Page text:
The evolutionary radiation of plesiadapiforms.
Very shortly after the disappearance of the non-avian dinosaurs, the first mammals that had features similar to those of primates started appearing. These first primitive forms went on to spawn a rich diversity of plesiadapiforms, often referred to as archaic primates. Like many living primates, plesiadapiforms were small arboreal animals that generally ate fruit, insects, and, occasionally, leaves. However, this group lacked several diagnostic features of euprimates. They also had extraordinarily diverse specializations, represented in eleven families and more than 140 species, which, in some cases, were like nothing seen since in the primate order. Plesiadapiforms are known from all three Northern continents, with representatives that persisted until at least 37 million years ago. In this article we provide a summary of the incredible diversity of plesiadapiform morphology and adaptations, reviewing our knowledge of all eleven families. We also discuss the challenges that remain in our understanding of their ecology and evolution.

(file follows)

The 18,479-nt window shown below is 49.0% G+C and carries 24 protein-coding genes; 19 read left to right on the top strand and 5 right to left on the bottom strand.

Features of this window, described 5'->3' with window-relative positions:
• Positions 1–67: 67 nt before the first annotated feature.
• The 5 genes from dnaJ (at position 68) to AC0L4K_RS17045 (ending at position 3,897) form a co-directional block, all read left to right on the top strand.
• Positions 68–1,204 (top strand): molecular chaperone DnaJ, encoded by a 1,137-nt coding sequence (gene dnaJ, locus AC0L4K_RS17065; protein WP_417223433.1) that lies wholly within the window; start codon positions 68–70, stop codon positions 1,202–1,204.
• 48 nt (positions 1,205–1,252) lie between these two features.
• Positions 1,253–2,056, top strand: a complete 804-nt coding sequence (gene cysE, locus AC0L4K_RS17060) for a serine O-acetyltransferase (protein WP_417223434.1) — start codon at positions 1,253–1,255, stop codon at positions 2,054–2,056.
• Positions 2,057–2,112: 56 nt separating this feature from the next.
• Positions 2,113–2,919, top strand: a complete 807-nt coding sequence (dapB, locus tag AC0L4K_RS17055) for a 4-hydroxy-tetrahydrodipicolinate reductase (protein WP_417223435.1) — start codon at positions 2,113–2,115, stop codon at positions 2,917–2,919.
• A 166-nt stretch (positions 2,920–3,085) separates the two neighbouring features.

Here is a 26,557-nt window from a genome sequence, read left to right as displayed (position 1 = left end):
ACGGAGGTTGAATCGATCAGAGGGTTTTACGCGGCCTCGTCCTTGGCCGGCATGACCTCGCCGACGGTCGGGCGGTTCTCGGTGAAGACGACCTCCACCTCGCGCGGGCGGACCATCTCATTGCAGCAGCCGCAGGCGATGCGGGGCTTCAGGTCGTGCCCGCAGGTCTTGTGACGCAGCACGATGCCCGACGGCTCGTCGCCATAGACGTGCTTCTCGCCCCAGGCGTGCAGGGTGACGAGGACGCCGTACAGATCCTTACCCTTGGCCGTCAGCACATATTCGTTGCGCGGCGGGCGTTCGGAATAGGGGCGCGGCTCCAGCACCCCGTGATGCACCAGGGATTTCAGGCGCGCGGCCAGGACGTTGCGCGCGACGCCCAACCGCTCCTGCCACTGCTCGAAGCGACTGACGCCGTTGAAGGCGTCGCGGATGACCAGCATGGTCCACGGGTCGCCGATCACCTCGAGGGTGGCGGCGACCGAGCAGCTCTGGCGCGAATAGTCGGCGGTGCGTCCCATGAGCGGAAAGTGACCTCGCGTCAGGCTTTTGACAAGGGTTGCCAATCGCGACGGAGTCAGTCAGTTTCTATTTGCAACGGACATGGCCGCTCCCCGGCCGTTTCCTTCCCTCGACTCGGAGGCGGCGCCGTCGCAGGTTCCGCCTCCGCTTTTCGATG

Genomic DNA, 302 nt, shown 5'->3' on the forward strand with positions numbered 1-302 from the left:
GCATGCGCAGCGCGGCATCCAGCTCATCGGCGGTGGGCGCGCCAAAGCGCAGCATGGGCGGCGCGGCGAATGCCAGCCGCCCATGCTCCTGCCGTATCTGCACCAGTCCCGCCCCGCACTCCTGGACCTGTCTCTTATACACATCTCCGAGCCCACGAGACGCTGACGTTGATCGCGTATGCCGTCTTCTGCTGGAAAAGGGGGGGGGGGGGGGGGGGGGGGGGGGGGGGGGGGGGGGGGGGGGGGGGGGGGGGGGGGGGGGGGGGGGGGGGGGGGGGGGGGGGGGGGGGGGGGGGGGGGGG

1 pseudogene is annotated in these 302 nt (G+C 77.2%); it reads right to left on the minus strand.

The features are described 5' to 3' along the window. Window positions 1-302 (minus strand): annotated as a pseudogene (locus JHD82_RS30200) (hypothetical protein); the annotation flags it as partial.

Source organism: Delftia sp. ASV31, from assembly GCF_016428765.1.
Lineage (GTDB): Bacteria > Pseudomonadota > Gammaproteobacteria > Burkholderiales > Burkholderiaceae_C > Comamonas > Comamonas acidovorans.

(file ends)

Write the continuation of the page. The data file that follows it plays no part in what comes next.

Silcox, MT; Bloch, JI; Boyer, DM; Chester, SGB; López-Torres, S
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